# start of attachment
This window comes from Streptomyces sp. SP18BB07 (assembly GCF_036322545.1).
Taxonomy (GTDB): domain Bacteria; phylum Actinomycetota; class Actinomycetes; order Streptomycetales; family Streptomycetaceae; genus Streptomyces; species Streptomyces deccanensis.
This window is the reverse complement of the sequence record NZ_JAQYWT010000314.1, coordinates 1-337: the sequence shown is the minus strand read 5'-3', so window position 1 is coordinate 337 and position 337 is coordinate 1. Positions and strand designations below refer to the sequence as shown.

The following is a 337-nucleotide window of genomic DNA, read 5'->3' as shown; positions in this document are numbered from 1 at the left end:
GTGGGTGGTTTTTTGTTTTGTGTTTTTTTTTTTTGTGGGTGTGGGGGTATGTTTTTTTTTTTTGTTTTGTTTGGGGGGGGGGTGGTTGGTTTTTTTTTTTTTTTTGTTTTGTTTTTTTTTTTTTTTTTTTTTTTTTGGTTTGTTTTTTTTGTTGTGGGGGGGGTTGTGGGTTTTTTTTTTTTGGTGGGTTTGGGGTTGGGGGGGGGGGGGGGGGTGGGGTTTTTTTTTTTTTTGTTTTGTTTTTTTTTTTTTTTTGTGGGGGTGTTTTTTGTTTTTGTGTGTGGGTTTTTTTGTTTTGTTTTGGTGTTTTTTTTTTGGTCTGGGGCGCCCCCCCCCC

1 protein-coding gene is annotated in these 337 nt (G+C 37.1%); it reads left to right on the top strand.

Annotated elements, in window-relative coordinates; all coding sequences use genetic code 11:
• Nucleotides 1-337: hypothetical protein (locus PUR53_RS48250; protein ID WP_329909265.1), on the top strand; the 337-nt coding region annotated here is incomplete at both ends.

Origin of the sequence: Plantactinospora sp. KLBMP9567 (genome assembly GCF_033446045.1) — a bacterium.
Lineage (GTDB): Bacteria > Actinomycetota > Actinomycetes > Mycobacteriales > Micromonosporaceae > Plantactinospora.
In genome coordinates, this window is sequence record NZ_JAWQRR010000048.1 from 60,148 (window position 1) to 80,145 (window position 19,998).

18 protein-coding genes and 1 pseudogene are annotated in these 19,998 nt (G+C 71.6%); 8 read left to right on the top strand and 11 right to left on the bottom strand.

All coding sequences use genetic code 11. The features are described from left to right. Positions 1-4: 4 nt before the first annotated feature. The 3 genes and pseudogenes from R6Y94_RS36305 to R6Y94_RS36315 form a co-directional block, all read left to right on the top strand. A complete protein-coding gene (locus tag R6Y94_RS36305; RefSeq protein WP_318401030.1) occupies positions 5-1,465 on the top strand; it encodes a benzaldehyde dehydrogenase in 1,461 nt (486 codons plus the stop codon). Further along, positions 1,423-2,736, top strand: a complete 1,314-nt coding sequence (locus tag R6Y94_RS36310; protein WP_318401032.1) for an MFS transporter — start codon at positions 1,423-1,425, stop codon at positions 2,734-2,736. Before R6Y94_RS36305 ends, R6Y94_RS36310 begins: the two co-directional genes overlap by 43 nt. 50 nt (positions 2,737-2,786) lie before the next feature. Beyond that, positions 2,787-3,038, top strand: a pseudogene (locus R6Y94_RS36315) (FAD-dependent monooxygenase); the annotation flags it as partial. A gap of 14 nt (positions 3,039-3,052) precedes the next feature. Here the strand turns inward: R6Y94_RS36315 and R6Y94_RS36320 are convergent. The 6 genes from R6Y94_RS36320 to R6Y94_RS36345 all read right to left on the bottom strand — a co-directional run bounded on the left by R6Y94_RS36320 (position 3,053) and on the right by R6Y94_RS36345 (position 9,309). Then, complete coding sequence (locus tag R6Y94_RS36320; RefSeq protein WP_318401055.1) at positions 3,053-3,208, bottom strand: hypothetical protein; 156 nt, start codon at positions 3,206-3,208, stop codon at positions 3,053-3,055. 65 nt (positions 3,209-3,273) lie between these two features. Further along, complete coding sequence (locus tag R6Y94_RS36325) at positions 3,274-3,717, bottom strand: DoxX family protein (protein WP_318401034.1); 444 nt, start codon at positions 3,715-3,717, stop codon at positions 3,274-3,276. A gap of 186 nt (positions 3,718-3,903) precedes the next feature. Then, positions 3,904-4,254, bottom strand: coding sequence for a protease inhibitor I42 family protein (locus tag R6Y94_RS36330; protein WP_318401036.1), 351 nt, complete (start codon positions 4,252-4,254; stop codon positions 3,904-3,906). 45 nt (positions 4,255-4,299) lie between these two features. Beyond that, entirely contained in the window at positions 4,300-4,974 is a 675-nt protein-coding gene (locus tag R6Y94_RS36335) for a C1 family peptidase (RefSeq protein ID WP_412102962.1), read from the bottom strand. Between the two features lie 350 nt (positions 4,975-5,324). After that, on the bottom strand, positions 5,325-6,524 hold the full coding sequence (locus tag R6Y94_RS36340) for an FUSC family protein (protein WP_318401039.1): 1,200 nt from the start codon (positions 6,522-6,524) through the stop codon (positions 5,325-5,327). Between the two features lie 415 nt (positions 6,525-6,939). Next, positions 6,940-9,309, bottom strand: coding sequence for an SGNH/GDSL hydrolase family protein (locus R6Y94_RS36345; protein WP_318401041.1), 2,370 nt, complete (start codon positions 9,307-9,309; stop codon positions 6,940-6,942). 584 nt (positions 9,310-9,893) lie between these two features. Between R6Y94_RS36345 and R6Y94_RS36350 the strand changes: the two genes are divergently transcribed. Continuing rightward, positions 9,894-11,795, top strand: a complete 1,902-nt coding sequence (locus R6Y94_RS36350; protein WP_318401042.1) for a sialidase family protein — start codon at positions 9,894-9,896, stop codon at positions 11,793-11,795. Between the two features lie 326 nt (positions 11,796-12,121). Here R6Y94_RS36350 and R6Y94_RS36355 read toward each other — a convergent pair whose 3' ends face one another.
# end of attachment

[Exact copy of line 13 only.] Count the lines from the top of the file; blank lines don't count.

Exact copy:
All coding sequences use genetic code 11. The features are described from left to right. Positions 1-4: 4 nt before the first annotated feature. The 3 genes and pseudogenes from R6Y94_RS36305 to R6Y94_RS36315 form a co-directional block, all read left to right on the top strand. A complete protein-coding gene (locus tag R6Y94_RS36305; RefSeq protein WP_318401030.1) occupies positions 5-1,465 on the top strand; it encodes a benzaldehyde dehydrogenase in 1,461 nt (486 codons plus the stop codon). Further along, positions 1,423-2,736, top strand: a complete 1,314-nt coding sequence (locus tag R6Y94_RS36310; protein WP_318401032.1) for an MFS transporter — start codon at positions 1,423-1,425, stop codon at positions 2,734-2,736. Before R6Y94_RS36305 ends, R6Y94_RS36310 begins: the two co-directional genes overlap by 43 nt. 50 nt (positions 2,737-2,786) lie before the next feature. Beyond that, positions 2,787-3,038, top strand: a pseudogene (locus R6Y94_RS36315) (FAD-dependent monooxygenase); the annotation flags it as partial. A gap of 14 nt (positions 3,039-3,052) precedes the next feature. Here the strand turns inward: R6Y94_RS36315 and R6Y94_RS36320 are convergent. The 6 genes from R6Y94_RS36320 to R6Y94_RS36345 all read right to left on the bottom strand — a co-directional run bounded on the left by R6Y94_RS36320 (position 3,053) and on the right by R6Y94_RS36345 (position 9,309). Then, complete coding sequence (locus tag R6Y94_RS36320; RefSeq protein WP_318401055.1) at positions 3,053-3,208, bottom strand: hypothetical protein; 156 nt, start codon at positions 3,206-3,208, stop codon at positions 3,053-3,055. 65 nt (positions 3,209-3,273) lie between these two features. Further along, complete coding sequence (locus tag R6Y94_RS36325) at positions 3,274-3,717, bottom strand: DoxX family protein (protein WP_318401034.1); 444 nt, start codon at positions 3,715-3,717, stop codon at positions 3,274-3,276. A gap of 186 nt (positions 3,718-3,903) precedes the next feature. Then, positions 3,904-4,254, bottom strand: coding sequence for a protease inhibitor I42 family protein (locus tag R6Y94_RS36330; protein WP_318401036.1), 351 nt, complete (start codon positions 4,252-4,254; stop codon positions 3,904-3,906). 45 nt (positions 4,255-4,299) lie between these two features. Beyond that, entirely contained in the window at positions 4,300-4,974 is a 675-nt protein-coding gene (locus tag R6Y94_RS36335) for a C1 family peptidase (RefSeq protein ID WP_412102962.1), read from the bottom strand. Between the two features lie 350 nt (positions 4,975-5,324). After that, on the bottom strand, positions 5,325-6,524 hold the full coding sequence (locus tag R6Y94_RS36340) for an FUSC family protein (protein WP_318401039.1): 1,200 nt from the start codon (positions 6,522-6,524) through the stop codon (positions 5,325-5,327). Between the two features lie 415 nt (positions 6,525-6,939). Next, positions 6,940-9,309, bottom strand: coding sequence for an SGNH/GDSL hydrolase family protein (locus R6Y94_RS36345; protein WP_318401041.1), 2,370 nt, complete (start codon positions 9,307-9,309; stop codon positions 6,940-6,942). 584 nt (positions 9,310-9,893) lie between these two features. Between R6Y94_RS36345 and R6Y94_RS36350 the strand changes: the two genes are divergently transcribed. Continuing rightward, positions 9,894-11,795, top strand: a complete 1,902-nt coding sequence (locus R6Y94_RS36350; protein WP_318401042.1) for a sialidase family protein — start codon at positions 9,894-9,896, stop codon at positions 11,793-11,795. Between the two features lie 326 nt (positions 11,796-12,121). Here R6Y94_RS36350 and R6Y94_RS36355 read toward each other — a convergent pair whose 3' ends face one another.